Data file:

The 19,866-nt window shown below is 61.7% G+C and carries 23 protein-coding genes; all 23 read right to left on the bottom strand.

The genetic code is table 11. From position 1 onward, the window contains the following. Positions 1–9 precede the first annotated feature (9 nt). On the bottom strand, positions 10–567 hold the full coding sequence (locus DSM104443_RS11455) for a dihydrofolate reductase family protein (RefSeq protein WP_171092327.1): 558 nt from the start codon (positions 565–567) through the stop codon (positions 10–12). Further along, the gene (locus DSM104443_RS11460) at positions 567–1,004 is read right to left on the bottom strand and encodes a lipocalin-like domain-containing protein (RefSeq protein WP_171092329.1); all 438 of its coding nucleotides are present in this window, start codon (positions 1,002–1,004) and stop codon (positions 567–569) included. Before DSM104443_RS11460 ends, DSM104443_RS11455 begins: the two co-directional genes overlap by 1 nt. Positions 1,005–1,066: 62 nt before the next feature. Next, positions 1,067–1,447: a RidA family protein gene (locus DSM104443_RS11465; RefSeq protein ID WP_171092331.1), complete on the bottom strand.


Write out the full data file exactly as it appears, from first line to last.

The 19,866-nt window shown below is 61.7% G+C and carries 23 protein-coding genes; all 23 read right to left on the bottom strand.

The genetic code is table 11. From position 1 onward, the window contains the following. Positions 1–9 precede the first annotated feature (9 nt). On the bottom strand, positions 10–567 hold the full coding sequence (locus DSM104443_RS11455) for a dihydrofolate reductase family protein (RefSeq protein WP_171092327.1): 558 nt from the start codon (positions 565–567) through the stop codon (positions 10–12). Further along, the gene (locus DSM104443_RS11460) at positions 567–1,004 is read right to left on the bottom strand and encodes a lipocalin-like domain-containing protein (RefSeq protein WP_171092329.1); all 438 of its coding nucleotides are present in this window, start codon (positions 1,002–1,004) and stop codon (positions 567–569) included. Before DSM104443_RS11460 ends, DSM104443_RS11455 begins: the two co-directional genes overlap by 1 nt. Positions 1,005–1,066: 62 nt before the next feature. Next, positions 1,067–1,447: a RidA family protein gene (locus DSM104443_RS11465; RefSeq protein ID WP_171092331.1), complete on the bottom strand.